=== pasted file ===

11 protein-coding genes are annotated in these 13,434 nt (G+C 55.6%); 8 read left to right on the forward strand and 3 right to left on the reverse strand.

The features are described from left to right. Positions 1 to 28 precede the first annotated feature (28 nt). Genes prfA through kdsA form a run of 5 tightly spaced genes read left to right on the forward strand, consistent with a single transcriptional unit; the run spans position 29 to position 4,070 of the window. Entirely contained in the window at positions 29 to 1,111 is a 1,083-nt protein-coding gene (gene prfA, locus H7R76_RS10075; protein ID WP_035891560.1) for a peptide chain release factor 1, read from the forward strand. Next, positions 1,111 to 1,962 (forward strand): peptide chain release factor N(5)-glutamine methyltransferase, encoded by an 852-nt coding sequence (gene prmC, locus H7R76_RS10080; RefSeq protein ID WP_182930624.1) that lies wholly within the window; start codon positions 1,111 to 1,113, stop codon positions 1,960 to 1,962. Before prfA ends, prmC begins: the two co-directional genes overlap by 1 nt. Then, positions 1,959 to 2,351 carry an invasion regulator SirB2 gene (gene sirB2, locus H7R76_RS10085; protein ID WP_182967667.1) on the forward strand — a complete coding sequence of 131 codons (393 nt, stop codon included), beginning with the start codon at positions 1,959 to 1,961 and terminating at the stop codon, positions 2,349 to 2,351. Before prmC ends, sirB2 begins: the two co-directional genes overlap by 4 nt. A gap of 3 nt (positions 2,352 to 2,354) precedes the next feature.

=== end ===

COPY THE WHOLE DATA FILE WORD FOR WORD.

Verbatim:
11 protein-coding genes are annotated in these 13,434 nt (G+C 55.6%); 8 read left to right on the forward strand and 3 right to left on the reverse strand.

The features are described from left to right. Positions 1 to 28 precede the first annotated feature (28 nt). Genes prfA through kdsA form a run of 5 tightly spaced genes read left to right on the forward strand, consistent with a single transcriptional unit; the run spans position 29 to position 4,070 of the window. Entirely contained in the window at positions 29 to 1,111 is a 1,083-nt protein-coding gene (gene prfA, locus H7R76_RS10075; protein ID WP_035891560.1) for a peptide chain release factor 1, read from the forward strand. Next, positions 1,111 to 1,962 (forward strand): peptide chain release factor N(5)-glutamine methyltransferase, encoded by an 852-nt coding sequence (gene prmC, locus H7R76_RS10080; RefSeq protein ID WP_182930624.1) that lies wholly within the window; start codon positions 1,111 to 1,113, stop codon positions 1,960 to 1,962. Before prfA ends, prmC begins: the two co-directional genes overlap by 1 nt. Then, positions 1,959 to 2,351 carry an invasion regulator SirB2 gene (gene sirB2, locus H7R76_RS10085; protein ID WP_182967667.1) on the forward strand — a complete coding sequence of 131 codons (393 nt, stop codon included), beginning with the start codon at positions 1,959 to 1,961 and terminating at the stop codon, positions 2,349 to 2,351. Before prmC ends, sirB2 begins: the two co-directional genes overlap by 4 nt. A gap of 3 nt (positions 2,352 to 2,354) precedes the next feature.